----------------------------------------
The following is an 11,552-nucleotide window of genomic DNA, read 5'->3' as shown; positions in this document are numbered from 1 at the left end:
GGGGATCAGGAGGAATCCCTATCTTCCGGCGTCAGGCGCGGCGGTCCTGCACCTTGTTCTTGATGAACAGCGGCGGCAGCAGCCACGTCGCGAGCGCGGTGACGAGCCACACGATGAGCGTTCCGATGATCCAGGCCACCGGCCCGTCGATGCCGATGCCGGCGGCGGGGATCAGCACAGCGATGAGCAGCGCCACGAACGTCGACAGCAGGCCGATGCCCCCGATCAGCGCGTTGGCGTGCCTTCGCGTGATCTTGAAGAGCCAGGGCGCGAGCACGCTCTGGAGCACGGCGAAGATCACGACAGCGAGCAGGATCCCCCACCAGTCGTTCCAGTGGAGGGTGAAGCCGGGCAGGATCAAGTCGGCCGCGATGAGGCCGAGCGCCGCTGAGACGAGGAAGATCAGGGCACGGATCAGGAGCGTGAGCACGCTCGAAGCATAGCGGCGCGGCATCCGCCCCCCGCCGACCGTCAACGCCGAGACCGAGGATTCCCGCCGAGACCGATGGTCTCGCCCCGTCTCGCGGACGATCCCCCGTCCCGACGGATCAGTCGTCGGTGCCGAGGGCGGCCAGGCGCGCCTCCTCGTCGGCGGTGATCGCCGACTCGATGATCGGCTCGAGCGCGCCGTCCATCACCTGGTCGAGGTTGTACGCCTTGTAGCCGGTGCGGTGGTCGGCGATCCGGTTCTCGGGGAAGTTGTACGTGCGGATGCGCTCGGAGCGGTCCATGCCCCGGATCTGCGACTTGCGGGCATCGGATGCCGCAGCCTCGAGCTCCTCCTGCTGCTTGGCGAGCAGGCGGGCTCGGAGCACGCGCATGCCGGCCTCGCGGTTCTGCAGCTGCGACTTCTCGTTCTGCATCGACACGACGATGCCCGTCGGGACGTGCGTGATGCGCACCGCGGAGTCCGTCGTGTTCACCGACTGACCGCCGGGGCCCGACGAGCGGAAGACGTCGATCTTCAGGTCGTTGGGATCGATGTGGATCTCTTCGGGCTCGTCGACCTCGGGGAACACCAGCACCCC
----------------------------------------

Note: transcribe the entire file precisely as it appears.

The following is an 11,552-nucleotide window of genomic DNA, read 5'->3' as shown; positions in this document are numbered from 1 at the left end:
GGGGATCAGGAGGAATCCCTATCTTCCGGCGTCAGGCGCGGCGGTCCTGCACCTTGTTCTTGATGAACAGCGGCGGCAGCAGCCACGTCGCGAGCGCGGTGACGAGCCACACGATGAGCGTTCCGATGATCCAGGCCACCGGCCCGTCGATGCCGATGCCGGCGGCGGGGATCAGCACAGCGATGAGCAGCGCCACGAACGTCGACAGCAGGCCGATGCCCCCGATCAGCGCGTTGGCGTGCCTTCGCGTGATCTTGAAGAGCCAGGGCGCGAGCACGCTCTGGAGCACGGCGAAGATCACGACAGCGAGCAGGATCCCCCACCAGTCGTTCCAGTGGAGGGTGAAGCCGGGCAGGATCAAGTCGGCCGCGATGAGGCCGAGCGCCGCTGAGACGAGGAAGATCAGGGCACGGATCAGGAGCGTGAGCACGCTCGAAGCATAGCGGCGCGGCATCCGCCCCCCGCCGACCGTCAACGCCGAGACCGAGGATTCCCGCCGAGACCGATGGTCTCGCCCCGTCTCGCGGACGATCCCCCGTCCCGACGGATCAGTCGTCGGTGCCGAGGGCGGCCAGGCGCGCCTCCTCGTCGGCGGTGATCGCCGACTCGATGATCGGCTCGAGCGCGCCGTCCATCACCTGGTCGAGGTTGTACGCCTTGTAGCCGGTGCGGTGGTCGGCGATCCGGTTCTCGGGGAAGTTGTACGTGCGGATGCGCTCGGAGCGGTCCATGCCCCGGATCTGCGACTTGCGGGCATCGGATGCCGCAGCCTCGAGCTCCTCCTGCTGCTTGGCGAGCAGGCGGGCTCGGAGCACGCGCATGCCGGCCTCGCGGTTCTGCAGCTGCGACTTCTCGTTCTGCATCGACACGACGATGCCCGTCGGGACGTGCGTGATGCGCACCGCGGAGTCCGTCGTGTTCACCGACTGACCGCCGGGGCCCGACGAGCGGAAGACGTCGATCTTCAGGTCGTTGGGATCGATGTGGATCTCTTCGGGCTCGTCGACCTCGGGGAACACCAGCACCCC